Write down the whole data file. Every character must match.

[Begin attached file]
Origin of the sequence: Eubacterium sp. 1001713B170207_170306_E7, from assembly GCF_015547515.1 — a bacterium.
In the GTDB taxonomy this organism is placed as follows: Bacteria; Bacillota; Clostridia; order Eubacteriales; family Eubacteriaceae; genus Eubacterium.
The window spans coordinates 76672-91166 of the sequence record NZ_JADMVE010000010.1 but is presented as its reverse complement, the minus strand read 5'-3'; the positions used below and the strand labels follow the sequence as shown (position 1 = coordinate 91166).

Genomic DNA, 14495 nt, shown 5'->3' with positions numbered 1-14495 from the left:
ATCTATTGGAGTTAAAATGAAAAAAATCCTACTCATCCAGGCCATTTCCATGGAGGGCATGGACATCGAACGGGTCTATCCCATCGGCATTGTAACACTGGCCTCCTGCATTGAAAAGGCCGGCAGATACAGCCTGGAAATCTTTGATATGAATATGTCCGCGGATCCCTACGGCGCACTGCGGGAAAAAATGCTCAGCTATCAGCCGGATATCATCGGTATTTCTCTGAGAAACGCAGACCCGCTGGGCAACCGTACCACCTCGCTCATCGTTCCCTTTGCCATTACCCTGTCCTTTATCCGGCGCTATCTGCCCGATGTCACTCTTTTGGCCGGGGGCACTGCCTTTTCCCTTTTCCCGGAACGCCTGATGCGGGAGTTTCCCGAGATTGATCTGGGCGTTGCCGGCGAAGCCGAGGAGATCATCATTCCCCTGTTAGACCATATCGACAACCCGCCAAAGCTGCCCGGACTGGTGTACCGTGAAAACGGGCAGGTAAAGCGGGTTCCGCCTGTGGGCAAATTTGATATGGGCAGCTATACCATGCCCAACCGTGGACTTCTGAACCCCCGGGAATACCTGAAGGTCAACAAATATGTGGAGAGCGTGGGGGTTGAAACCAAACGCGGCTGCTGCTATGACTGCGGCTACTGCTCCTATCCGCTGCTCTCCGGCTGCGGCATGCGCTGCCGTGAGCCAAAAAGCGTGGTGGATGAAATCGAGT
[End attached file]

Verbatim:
Origin of the sequence: Eubacterium sp. 1001713B170207_170306_E7, from assembly GCF_015547515.1 — a bacterium.
In the GTDB taxonomy this organism is placed as follows: Bacteria; Bacillota; Clostridia; order Eubacteriales; family Eubacteriaceae; genus Eubacterium.
The window spans coordinates 76672-91166 of the sequence record NZ_JADMVE010000010.1 but is presented as its reverse complement, the minus strand read 5'-3'; the positions used below and the strand labels follow the sequence as shown (position 1 = coordinate 91166).

Genomic DNA, 14495 nt, shown 5'->3' with positions numbered 1-14495 from the left:
ATCTATTGGAGTTAAAATGAAAAAAATCCTACTCATCCAGGCCATTTCCATGGAGGGCATGGACATCGAACGGGTCTATCCCATCGGCATTGTAACACTGGCCTCCTGCATTGAAAAGGCCGGCAGATACAGCCTGGAAATCTTTGATATGAATATGTCCGCGGATCCCTACGGCGCACTGCGGGAAAAAATGCTCAGCTATCAGCCGGATATCATCGGTATTTCTCTGAGAAACGCAGACCCGCTGGGCAACCGTACCACCTCGCTCATCGTTCCCTTTGCCATTACCCTGTCCTTTATCCGGCGCTATCTGCCCGATGTCACTCTTTTGGCCGGGGGCACTGCCTTTTCCCTTTTCCCGGAACGCCTGATGCGGGAGTTTCCCGAGATTGATCTGGGCGTTGCCGGCGAAGCCGAGGAGATCATCATTCCCCTGTTAGACCATATCGACAACCCGCCAAAGCTGCCCGGACTGGTGTACCGTGAAAACGGGCAGGTAAAGCGGGTTCCGCCTGTGGGCAAATTTGATATGGGCAGCTATACCATGCCCAACCGTGGACTTCTGAACCCCCGGGAATACCTGAAGGTCAACAAATATGTGGAGAGCGTGGGGGTTGAAACCAAACGCGGCTGCTGCTATGACTGCGGCTACTGCTCCTATCCGCTGCTCTCCGGCTGCGGCATGCGCTGCCGTGAGCCAAAAAGCGTGGTGGATGAAATCGAGT